Babasaheb Ambedkar is one of the first feminist leaders and women’s rights advocates in the country. “I measure the progress of a community by the degree of progress which women have achieved” Babasaheb had said. Despite this, his feminist contributions are often ignored and denied.
Even Indian Feminists often limit his work to the betterment of Dalit women’s lives. This invisibalization of Ambedkar and his life’s work is symptomatic of upper caste feminist movements. Ambedkar is only called upon when upper-caste women speak to and of Dalit women, beyond that Babasaheb’s work in pushed to the margins.
Ambedkar´s contribution is not an outlier to feminist struggles but has been instrumental in shaping women’s rights in the country.
In his essay Castes in India Babasaheb outlines how endogamy was the essence of the caste system. He details how the focus on maintaining caste exclusivity leads to the rise of Sati and child marriage. He articulates through this piece the linkages between caste and the subordination of women. Ambedkar has always maintained that women were the gateways of the caste system and the caste system lay down a structure for the subordination of women and it had to be uprooted. He saw castes’ exclusionary violence and subjugation of women inherent to the very process that lead to caste formation.
Ambedkar in his other works details the gendered violence that women face withing Hindu Smritis and Vedic texts. In the Manusmriti for example, Manu set the ideal for women to worship her husband despite all his flaws. He says “Manu can hardly be said to be more tender to women than he was to the Shudra.”
“I measure the progress of a community by the degree of progress which women have achieved”-B R Ambedkar
Ambedkar did not only right for women’s rights, he continuously worked with women to realize the ambition of equality amongst genders. He advocated for the rights of sex workers and spoke out against the casteist nature that was the foundation of sex-work. He worked to ensure that women were also protected under labour laws. He was instrumental in reducing the number of working hours and improving the working conditions. In 1928, as a member of the Legislative Council of Bombay, he supported a Bill granting paid maternity leave for women working in factories. He was of the view that if the employer was getting benefits off of women’s labour, they should also be supporting women, partly, when they are on their maternity leave. The other half he believed should be paid by the government as it was in the interest of the nation. Ambedkar also believed that women have the right over their own body. He said that conception was a choice that women should make. He argued for reproductive rights for women, recommended that birth control facilities be made available to them, and was a strong advocate of women’s reproductive freedom.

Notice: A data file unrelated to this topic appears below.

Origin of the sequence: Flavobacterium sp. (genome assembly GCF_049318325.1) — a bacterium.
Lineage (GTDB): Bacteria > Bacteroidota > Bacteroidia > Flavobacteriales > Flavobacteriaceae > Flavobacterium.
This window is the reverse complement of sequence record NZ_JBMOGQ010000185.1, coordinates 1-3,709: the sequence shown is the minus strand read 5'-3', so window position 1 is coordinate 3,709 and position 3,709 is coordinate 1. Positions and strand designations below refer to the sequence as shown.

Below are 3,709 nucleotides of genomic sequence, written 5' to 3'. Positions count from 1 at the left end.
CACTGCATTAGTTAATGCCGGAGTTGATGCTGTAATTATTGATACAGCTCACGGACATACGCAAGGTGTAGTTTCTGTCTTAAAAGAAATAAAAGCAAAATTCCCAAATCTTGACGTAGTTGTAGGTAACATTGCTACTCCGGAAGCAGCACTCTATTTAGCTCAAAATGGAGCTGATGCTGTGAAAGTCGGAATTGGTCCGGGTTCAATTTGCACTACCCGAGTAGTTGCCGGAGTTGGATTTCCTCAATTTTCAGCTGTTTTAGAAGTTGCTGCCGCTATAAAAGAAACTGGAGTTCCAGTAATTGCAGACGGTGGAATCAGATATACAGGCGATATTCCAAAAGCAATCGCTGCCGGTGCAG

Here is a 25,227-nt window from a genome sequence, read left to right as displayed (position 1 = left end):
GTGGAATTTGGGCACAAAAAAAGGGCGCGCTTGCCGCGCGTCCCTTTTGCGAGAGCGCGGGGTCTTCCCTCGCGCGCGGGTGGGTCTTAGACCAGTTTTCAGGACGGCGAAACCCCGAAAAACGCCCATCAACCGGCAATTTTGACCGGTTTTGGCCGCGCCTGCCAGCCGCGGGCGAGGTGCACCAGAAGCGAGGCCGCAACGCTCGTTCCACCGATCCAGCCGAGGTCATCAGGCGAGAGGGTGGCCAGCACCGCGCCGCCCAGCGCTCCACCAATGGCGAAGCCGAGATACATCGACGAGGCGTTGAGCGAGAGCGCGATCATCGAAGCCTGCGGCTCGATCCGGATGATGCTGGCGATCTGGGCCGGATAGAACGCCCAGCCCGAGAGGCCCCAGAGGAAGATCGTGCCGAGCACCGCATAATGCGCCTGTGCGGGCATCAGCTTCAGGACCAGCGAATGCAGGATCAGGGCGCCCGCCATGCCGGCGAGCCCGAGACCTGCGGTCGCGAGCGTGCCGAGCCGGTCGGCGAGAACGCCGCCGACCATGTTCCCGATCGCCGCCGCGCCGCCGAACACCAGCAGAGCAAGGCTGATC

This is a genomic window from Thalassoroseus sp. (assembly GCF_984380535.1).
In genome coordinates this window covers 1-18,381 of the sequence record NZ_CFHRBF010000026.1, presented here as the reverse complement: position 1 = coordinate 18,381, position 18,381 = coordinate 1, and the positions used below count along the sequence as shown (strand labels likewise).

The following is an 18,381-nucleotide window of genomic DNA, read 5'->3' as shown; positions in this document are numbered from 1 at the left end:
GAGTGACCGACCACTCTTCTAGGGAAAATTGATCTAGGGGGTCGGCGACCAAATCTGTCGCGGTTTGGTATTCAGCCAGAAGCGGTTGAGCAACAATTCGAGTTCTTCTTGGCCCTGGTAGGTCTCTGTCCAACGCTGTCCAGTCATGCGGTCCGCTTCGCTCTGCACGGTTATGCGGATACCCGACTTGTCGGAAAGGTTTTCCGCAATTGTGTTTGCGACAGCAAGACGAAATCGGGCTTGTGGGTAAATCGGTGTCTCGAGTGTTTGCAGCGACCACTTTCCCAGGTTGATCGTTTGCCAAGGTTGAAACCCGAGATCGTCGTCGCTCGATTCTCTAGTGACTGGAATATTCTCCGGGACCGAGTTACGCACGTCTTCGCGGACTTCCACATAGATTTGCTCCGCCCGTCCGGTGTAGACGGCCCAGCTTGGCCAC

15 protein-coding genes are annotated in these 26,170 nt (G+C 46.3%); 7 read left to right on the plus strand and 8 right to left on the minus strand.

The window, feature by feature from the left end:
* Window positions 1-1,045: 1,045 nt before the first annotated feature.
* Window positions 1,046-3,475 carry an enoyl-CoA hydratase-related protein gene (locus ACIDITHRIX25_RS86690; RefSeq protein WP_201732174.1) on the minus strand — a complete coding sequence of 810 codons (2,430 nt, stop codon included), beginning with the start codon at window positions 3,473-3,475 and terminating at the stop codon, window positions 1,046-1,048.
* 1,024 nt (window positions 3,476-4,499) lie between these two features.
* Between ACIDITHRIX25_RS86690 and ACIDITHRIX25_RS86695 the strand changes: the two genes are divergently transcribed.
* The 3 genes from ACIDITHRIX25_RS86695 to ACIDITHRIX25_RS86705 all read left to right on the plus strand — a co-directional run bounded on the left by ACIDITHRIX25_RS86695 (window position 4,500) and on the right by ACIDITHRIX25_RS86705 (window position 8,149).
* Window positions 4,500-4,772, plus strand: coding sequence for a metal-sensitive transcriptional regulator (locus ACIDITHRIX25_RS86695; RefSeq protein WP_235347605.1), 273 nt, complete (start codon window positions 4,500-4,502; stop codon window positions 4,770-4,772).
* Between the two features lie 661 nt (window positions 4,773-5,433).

He also drafted the Mines Maternity Benefit Act which asked for equal wages and equal representation of women on the welfare fund for the coal mine workers, and emphasised equal citizenship and women’s right to economic development as crucial for women’s rights in India. Between 1942 and 1946 he passed several progressive legislations for women that dealt with equal wages for equal work, casual and privilege leave, compensation in cases of injury, and pension.
Hindu Code Bill: Ambedkar´s antidote to Brahminical Patriarchy
One of the biggest testaments to Ambedkar’s feminism was the Hindu Code Bill. Ambedkar was entrusted with drafting the Hindu Code Bill. This Bill was to codify property practices for men and women, design law of maintanence, marriage, divorce, adoption amongst other issues. Ambedkar used this as an opportunity to ensure women had full access to rights within the system. He included the issue of abolition of birth-right to property, property by survivorship, half share for daughters, conversion of women’s limited estate into an absolute estate, abolition of caste in matters of marriage and adoption, and the principle of monogamy and divorce. Ambedkar stood by these issues in face of strong opposition from conservative Hindu men in the parliament.